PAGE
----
January 7, 2005 A PRIMEDIA Property Vol. III No. 1




CONTENTS
110.26 -- Spaces About Electrical Equipment

Who Cut My Wires?

What's Wrong Here?

Code Q&A

Code Quiz

NFPA Announces Corrections to 2005 NEC

Who Do You Call?


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    Top 2005 Code Changes
    110.26 -- Spaces About Electrical Equipment
    By Mike Holt
    The requirement that equipment rated 1,200A or more had to be more than 6 feet wide before an entrance was required at each end of the working space was removed.

    What the Code says:
    (C) Entrance to Working Space
    (2) Large Equipment. For equipment rated 1,200A or more and more than 6 ft wide, an entrance measuring not less than 24 in. wide and 61/2 ft high is required at each end of the working space. Where the entrance to the working space has a door, the door must open out and be equipped with panic hardware or other devices that open under simple pressure.
    (Click here for an illustration of the change.)

    Behind the change: The argument for the change was that the size of the arc blast is directly related to the ampere rating of the equipment, not the physical width of the equipment.


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    Nightmare Installations
    Who Cut My Wires?
    When I happened to stop by a newly remodeled grocery store where we had completed the temperature controls the previous week, I was met instantly by a hopping-mad manager. Apparently the place had been cold for several days. A quick measurement of the resistance of the thermistor sensor at the panel showed it was an open circuit. The store was so large that it had four far-flung temperature sensors in a series/parallel circuit, which is equal to one, but somewhere out there a wire had come loose and opened the loop. I quickly wired back in one sensor in the center of the store to get the heating system going. I then opened up several ceiling tiles and found four of our wires had been cut off about 10 feet from one of the sensors. Apparently the people who wired the public address system had run out of wire to complete their work so they cut our wires and used quite a long section of them to connect some speakers. The public address contractor couldn't believe that his people would do such a thing, but he came out to replace the work when I mentioned lawsuits and backcharges.
    Daniel Horon
    Sparta, Mich.


    Send your 200-word story to us and it may appear in a future issue of CodeWatch. Authors of stories chosen will receive $25.


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    Code Challenge
    What's Wrong Here?
    By Joe Tedesco
    How does this installation violate the NEC?

    Hint: This EMT and conduit body is installed in a wet location.

    Code Q&A
    By Mike Holt
    Q. Does the Code permit a circuit breaker to be installed horizontally?
    See the answer.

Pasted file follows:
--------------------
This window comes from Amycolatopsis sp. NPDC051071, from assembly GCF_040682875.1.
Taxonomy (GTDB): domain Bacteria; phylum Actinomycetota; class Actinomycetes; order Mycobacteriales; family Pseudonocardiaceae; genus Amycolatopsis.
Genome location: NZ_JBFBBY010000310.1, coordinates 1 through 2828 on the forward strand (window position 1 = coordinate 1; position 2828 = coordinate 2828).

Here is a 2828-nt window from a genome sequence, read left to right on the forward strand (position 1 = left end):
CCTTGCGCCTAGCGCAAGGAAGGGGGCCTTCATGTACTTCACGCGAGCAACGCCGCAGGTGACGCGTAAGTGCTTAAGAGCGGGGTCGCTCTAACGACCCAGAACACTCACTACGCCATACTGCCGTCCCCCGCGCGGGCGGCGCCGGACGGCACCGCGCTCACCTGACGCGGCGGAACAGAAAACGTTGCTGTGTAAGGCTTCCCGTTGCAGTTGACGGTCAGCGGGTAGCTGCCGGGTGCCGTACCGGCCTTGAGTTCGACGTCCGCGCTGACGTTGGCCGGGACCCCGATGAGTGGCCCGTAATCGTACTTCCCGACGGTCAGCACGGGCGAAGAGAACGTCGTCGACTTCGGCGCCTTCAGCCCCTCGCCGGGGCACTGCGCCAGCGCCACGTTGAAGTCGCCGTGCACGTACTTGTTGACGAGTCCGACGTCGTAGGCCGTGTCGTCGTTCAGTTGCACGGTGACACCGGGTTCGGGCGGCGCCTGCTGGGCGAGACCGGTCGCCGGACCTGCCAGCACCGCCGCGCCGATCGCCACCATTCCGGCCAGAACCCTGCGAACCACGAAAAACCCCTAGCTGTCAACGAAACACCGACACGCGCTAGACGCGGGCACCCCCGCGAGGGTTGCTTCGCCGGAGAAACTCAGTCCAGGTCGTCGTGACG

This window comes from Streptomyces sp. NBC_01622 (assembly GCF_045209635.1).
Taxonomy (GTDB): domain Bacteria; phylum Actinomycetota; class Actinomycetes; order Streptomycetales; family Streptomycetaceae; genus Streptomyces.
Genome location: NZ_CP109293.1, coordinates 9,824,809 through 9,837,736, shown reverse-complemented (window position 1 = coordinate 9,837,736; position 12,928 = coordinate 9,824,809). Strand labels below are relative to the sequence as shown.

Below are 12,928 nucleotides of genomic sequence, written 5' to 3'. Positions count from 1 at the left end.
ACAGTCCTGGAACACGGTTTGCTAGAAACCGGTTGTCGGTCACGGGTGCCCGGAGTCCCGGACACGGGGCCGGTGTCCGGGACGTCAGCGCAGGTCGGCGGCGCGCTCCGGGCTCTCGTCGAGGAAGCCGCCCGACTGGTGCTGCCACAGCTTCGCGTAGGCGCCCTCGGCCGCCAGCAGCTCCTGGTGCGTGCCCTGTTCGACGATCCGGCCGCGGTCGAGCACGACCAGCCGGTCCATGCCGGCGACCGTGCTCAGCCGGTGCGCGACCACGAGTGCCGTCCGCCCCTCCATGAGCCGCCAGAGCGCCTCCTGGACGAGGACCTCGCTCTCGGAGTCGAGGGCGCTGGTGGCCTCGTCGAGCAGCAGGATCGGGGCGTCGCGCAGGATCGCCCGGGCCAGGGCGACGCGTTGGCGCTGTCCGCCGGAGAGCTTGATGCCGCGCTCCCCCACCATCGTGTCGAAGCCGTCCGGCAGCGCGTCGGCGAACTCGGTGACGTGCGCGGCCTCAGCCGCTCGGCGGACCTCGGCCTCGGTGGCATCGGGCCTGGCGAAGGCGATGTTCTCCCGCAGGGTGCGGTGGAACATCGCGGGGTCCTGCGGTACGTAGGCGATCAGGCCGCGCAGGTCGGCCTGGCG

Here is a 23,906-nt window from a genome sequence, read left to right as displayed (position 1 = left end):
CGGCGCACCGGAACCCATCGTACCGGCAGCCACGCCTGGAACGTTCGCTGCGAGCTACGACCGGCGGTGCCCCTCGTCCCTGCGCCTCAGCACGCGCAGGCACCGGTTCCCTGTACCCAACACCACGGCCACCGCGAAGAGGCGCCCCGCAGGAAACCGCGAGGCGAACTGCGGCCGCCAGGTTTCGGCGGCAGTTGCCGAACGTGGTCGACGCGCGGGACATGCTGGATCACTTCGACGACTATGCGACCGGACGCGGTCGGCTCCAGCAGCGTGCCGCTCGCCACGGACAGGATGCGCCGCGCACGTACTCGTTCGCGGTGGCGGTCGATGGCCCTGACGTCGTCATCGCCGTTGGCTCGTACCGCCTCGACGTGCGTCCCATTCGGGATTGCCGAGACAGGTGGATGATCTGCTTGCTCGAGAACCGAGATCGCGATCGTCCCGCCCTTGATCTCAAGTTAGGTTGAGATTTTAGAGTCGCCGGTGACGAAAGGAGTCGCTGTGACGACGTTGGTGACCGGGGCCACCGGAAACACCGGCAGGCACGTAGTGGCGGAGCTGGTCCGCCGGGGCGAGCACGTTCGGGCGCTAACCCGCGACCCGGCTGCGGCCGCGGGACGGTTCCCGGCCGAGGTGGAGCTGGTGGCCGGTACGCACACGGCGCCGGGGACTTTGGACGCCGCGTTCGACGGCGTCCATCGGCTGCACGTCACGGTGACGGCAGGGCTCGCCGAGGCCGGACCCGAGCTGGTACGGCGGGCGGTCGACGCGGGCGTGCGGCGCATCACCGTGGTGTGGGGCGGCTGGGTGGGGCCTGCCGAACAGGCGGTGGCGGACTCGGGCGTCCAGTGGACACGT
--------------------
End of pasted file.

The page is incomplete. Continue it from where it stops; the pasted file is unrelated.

Code Quiz
    By Steven Owen
    In a newly designed multi-family dwelling unit (208/120V, 3-phase, 4-wire system) the load on the service grounded "neutral" conductor is calculated to be 475A. What is the demand load, if any, on the grounded "neutral" conductor of this system?

    1. 392.5A
    2. 200A
    3. 475A
    4. 406.25A

    Visit EC&M's Web site for the answer and explanation.


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    Code News Updates
    NFPA Announces Corrections to 2005 NEC
    For those of you who were first in line to buy the latest Code book, it's time to get out your red pen and make some homemade revisions. NFPA just released a list of errata that apply to the first edition of the 2005 NEC. The full list of corrections can be found at the NFPA site. Although many of the errors involve transposed numbers and letters, some could have a significant effect on how Code requirements are interpreted.

    If you're unsure whether you have a first edition Code book, check the line of numbers that appear at the bottom of the inside front cover. If the last number is "1," you have a first edition.


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    Speak Out
    Who Do You Call?
    As the NFPA's recently published errata proves, even the NEC makes mistakes sometimes. When you encounter something in the Code that doesn't quite make sense, whom do you go to for clarification? Visit EC&M's Web site to tell us.

    You may want to tell your lazy neighbor to take his Christmas lights down every Spring, but the majority of CodeWatch readers think that's the electrical inspector's responsibility. Last issue's poll question received an usually high number of responses, and 56% of you think it's up to the inspector to inform homeowners of the NEC's 90-day restriction. A CodeWatch reader, Kid Stevens, suggested a different approach: "Send a letter or a code notification to the Local Power Utilities to include a message to the local users in the bill. This message will apprise the end users of Code changes that effect them directly." Food for thought.

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